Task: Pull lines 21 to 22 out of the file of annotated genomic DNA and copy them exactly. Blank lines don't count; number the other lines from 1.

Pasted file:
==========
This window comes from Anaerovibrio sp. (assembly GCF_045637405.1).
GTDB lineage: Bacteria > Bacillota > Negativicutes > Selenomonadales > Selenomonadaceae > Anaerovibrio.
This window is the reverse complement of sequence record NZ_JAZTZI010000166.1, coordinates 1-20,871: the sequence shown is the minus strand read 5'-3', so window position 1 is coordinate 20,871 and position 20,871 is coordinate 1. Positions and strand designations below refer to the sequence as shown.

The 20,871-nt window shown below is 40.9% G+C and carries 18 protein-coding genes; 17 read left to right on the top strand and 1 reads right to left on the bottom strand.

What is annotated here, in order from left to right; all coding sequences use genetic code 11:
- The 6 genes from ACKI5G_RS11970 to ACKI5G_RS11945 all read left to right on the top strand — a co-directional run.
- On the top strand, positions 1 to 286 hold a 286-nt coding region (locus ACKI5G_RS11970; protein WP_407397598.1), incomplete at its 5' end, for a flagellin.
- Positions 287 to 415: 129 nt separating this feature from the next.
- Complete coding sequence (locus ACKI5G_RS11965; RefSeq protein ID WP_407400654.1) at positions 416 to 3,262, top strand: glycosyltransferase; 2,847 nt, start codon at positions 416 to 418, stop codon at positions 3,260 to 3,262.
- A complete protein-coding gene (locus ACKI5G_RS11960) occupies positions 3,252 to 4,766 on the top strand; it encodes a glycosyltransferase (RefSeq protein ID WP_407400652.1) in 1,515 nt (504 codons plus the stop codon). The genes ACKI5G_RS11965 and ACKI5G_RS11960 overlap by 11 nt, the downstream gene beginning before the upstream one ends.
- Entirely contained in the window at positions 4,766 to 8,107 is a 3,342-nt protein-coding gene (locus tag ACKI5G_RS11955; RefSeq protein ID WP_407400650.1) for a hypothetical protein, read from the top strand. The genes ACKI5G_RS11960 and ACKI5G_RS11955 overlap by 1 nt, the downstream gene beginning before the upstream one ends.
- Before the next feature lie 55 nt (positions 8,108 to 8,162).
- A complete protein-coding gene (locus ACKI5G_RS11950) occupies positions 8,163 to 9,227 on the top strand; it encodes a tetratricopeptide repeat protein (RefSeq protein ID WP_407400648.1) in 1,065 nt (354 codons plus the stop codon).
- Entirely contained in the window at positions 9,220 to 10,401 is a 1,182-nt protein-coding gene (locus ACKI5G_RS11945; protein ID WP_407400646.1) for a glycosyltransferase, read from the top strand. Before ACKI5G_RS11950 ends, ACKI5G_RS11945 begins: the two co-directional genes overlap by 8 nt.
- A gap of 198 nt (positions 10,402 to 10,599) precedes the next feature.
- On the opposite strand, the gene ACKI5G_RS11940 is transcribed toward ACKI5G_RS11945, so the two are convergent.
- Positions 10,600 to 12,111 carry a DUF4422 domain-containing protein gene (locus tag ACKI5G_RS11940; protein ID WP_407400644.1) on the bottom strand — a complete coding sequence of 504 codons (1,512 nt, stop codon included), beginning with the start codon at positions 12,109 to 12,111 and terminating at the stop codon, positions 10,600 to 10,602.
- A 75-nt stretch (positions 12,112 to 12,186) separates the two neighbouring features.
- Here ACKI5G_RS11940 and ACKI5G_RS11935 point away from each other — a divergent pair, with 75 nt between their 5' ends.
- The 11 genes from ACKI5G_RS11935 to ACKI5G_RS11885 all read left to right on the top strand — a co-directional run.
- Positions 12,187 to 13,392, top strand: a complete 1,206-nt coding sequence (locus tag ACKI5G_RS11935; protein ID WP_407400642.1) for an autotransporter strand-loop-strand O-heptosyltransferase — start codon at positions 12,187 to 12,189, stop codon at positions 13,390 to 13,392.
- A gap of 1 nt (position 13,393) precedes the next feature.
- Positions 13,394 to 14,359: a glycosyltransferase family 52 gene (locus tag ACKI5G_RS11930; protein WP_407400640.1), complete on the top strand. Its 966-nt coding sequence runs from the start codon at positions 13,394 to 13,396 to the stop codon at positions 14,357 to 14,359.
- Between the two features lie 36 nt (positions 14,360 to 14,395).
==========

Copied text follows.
- Positions 12,187 to 13,392, top strand: a complete 1,206-nt coding sequence (locus tag ACKI5G_RS11935; protein ID WP_407400642.1) for an autotransporter strand-loop-strand O-heptosyltransferase — start codon at positions 12,187 to 12,189, stop codon at positions 13,390 to 13,392.
- A gap of 1 nt (position 13,393) precedes the next feature.